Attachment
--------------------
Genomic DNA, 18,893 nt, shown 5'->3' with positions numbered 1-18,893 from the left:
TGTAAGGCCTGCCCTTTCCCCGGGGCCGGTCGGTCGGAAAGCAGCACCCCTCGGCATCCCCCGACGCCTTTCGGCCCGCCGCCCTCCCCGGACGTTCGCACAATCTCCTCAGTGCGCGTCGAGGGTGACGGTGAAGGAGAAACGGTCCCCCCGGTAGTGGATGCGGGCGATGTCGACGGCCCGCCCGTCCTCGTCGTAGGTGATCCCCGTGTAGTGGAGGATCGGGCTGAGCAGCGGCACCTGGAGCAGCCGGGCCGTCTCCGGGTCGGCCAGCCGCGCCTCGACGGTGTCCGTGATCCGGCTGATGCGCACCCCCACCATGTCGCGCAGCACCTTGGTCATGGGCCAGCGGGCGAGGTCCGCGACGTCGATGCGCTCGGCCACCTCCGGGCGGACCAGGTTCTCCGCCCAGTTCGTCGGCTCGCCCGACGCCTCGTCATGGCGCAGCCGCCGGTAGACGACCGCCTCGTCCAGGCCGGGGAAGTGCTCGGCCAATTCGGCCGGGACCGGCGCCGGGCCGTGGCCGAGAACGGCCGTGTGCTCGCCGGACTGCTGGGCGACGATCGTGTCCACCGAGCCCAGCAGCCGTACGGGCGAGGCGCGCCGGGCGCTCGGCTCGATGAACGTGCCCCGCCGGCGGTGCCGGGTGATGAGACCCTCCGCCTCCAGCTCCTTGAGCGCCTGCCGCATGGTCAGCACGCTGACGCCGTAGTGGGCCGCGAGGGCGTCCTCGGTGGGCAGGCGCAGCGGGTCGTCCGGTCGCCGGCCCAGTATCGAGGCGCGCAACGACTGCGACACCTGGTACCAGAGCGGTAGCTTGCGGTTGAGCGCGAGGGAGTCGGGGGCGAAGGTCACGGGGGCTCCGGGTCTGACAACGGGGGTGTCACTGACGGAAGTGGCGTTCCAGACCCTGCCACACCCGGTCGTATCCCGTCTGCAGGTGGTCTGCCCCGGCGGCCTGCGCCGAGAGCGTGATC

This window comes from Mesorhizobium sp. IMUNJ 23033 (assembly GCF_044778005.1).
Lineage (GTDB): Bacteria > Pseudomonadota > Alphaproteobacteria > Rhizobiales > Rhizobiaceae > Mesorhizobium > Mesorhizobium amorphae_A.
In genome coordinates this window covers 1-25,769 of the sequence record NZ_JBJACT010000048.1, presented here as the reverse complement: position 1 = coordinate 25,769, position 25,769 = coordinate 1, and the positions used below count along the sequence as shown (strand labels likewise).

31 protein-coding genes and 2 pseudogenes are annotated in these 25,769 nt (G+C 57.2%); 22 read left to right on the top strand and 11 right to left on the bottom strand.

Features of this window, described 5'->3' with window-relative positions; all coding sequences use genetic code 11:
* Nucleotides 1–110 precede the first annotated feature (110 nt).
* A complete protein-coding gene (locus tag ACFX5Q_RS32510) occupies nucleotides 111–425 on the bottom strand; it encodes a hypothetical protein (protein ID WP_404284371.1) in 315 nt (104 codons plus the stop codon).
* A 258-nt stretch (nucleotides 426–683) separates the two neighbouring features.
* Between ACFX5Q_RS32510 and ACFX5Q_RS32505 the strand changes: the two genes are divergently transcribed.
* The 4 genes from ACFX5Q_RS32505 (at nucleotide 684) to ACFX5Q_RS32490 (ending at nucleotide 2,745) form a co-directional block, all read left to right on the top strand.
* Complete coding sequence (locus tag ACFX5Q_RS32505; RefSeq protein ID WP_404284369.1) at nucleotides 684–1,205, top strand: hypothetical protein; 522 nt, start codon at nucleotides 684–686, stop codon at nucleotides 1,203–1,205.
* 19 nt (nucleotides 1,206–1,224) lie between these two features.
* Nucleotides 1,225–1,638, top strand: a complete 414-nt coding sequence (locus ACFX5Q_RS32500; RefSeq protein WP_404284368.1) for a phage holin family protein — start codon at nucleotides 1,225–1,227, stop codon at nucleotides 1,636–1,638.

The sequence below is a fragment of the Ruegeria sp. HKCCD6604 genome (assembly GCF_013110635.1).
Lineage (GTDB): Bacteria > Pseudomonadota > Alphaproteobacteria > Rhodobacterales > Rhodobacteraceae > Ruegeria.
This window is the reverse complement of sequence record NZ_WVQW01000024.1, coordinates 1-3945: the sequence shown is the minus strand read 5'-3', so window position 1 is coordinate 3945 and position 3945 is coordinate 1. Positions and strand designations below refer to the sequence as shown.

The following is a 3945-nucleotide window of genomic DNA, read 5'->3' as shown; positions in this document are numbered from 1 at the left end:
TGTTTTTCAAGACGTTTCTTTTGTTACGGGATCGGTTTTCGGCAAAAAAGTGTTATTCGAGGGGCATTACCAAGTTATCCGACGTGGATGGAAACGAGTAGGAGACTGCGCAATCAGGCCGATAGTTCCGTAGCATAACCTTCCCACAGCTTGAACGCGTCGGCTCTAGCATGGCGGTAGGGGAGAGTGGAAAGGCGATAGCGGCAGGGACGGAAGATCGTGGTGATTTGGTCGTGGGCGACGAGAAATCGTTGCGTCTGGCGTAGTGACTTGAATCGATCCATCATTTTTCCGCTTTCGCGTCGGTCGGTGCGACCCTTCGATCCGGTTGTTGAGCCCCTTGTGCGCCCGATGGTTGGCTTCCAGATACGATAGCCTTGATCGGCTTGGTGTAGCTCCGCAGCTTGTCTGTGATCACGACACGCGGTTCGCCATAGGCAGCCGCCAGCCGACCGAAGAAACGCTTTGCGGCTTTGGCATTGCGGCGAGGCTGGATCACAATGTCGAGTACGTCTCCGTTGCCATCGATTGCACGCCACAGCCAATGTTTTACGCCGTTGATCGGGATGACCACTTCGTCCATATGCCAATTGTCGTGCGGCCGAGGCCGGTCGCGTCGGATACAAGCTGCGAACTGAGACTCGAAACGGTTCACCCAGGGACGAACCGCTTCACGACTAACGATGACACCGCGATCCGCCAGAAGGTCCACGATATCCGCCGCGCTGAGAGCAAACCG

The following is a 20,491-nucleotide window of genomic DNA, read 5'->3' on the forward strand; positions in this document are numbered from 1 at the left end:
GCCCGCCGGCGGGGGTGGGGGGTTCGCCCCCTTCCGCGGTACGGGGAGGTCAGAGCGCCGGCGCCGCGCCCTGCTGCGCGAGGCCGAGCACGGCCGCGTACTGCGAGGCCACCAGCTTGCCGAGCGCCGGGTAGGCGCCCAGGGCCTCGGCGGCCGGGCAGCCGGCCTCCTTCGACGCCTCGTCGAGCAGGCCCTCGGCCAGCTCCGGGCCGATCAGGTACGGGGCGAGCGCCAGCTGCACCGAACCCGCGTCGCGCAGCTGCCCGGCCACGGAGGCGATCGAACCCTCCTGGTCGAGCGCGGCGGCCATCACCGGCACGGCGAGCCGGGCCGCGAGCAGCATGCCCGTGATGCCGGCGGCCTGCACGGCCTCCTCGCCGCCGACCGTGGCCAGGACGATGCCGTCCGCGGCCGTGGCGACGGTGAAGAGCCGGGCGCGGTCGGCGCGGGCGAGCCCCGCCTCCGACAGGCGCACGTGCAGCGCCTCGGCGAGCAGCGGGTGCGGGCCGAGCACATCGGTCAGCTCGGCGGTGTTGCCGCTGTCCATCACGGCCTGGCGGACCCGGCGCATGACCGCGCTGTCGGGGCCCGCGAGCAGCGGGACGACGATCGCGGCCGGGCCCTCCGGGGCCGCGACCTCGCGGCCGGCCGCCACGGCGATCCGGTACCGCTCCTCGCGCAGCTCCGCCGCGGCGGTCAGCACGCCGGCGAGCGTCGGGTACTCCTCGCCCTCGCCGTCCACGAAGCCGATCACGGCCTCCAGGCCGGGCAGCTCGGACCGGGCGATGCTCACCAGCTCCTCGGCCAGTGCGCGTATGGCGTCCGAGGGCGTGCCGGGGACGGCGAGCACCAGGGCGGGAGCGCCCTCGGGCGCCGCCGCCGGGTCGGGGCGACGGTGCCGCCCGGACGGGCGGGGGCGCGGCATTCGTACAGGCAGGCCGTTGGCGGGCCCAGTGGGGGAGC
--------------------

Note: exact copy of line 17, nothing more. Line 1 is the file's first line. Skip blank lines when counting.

Lineage (GTDB): Bacteria > Pseudomonadota > Alphaproteobacteria > Rhodobacterales > Rhodobacteraceae > Ruegeria.